A recent study explored health policy makers’ views regarding the objectives and outcomes for their health systems, how they are prioritized, and the underlying processes that yield them to inform the development of health system efficiency measures.
The study found that:
A multi-site, multi-study investigation of prescribing patterns among American physicians is revealing widescale overuse and misuse of antibiotics.
The revelations carry “powerful” implications for Canadian physicians as well, says Edmonton-based Dr. Lynora Saxinger, chair of the Antimicrobial Stewardship and Resistance Committee of the Association of Medical Microbiology Infectious Disease Canada. “Our overall prescribing pattern in Canada is fairly similar.”
Initial study findings, published in May 2016 in the Journal of the American Medical Association(JAMA), showed upwards of 30% of prescriptions written by US doctors for all indications during 2010-11 may have been inappropriate. For example, half of prescriptions for acute respiratory conditions — 110 million — may not have been needed.
About a third of Canadian adults being treated for asthma don’t actually have the disorder, either because they have been misdiagnosed or have gone into remission, a study suggests.
Asthma is a chronic inflammation of the airways that causes shortness of breath, wheezing and coughing.
The condition, which is thought to affect about three million Canadians, can be sparked by a reaction to such allergens as dust, mould and pet dander, by sensitivities to paint fumes and tobacco smoke, and even exposure to cold or hot, humid air.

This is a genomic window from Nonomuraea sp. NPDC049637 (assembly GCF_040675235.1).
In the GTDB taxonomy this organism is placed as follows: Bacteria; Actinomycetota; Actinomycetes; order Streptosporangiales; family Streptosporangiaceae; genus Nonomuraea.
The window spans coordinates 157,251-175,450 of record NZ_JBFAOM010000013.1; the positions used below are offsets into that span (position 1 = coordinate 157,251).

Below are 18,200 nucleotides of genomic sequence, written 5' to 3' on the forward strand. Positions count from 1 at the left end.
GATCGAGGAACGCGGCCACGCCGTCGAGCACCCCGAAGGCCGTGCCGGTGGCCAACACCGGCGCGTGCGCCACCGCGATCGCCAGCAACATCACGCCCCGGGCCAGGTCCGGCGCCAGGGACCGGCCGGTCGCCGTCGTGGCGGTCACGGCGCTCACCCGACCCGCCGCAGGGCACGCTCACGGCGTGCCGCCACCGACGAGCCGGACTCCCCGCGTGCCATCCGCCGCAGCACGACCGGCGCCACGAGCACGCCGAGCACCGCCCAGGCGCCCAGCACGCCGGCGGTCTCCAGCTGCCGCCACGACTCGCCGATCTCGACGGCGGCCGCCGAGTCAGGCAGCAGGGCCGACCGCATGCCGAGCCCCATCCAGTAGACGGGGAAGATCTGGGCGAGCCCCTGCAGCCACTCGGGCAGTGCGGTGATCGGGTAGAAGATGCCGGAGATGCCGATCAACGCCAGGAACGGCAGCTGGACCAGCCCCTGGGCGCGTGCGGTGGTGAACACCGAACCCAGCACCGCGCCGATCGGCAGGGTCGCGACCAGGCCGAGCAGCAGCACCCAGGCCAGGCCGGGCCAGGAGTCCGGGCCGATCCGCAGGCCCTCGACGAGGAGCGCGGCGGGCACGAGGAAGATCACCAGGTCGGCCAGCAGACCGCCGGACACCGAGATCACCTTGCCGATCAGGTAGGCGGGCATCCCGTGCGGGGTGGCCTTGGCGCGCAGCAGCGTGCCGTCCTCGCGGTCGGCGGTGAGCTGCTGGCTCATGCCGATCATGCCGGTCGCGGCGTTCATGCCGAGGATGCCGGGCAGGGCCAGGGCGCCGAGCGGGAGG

In a study of 613 adults with asthma led by the Ottawa Hospital Research Institute, doctors found 203 of the participants were being unnecessarily treated because they didn’t have the disorder.
Canada has been fighting a war on obesity for decades. Yet obesity now affects four in 10 of us, often leading to serious complications such as heart disease, stroke and diabetes.
Perhaps that’s because we’ve been targeting the wrong enemy.
Until recently, efforts were focused on fat intake, but research is now pointing to excessive sugar as one of the main culprits. Recent revelations show this misinformation was intentional, with the sugar industry putting forth significant, long-term efforts to hide this connection that are reminiscent of the tobacco industry’s efforts to deny the health impacts of smoking.
Refined sugars are in most of the food we eat—soda, cereals, canned soup, and fast food just to name a few. Sugar-sweetened beverages such as pop, fruit drinks, sports drinks and the like are particularly damaging, as they have minimal nutritional value and, despite the calories, don’t quench an appetite. Drinking just one sugar-sweetened beverage a day has been linked to increased weight gain, a 20 percent increase in the risk of heart disease and a 26 percent increase in the risk of diabetes.
An eye-opening report published this year in JAMA Internal Medicine revealed that as early as 1954, the Sugar Research Foundation—a lobby group for the sugar industry—targeted researchers studying the links between sugar, fat, and health. It paid researchers to produce reviews in prestigious medical journals. Those reviews downplayed sugar’s contributions to obesity, while not disclosing the Sugar Research Foundation as a funder or participant. The goal, ostensibly, was to overstate the role of fat and exonerate sugar as a cause of obesity and related diseases.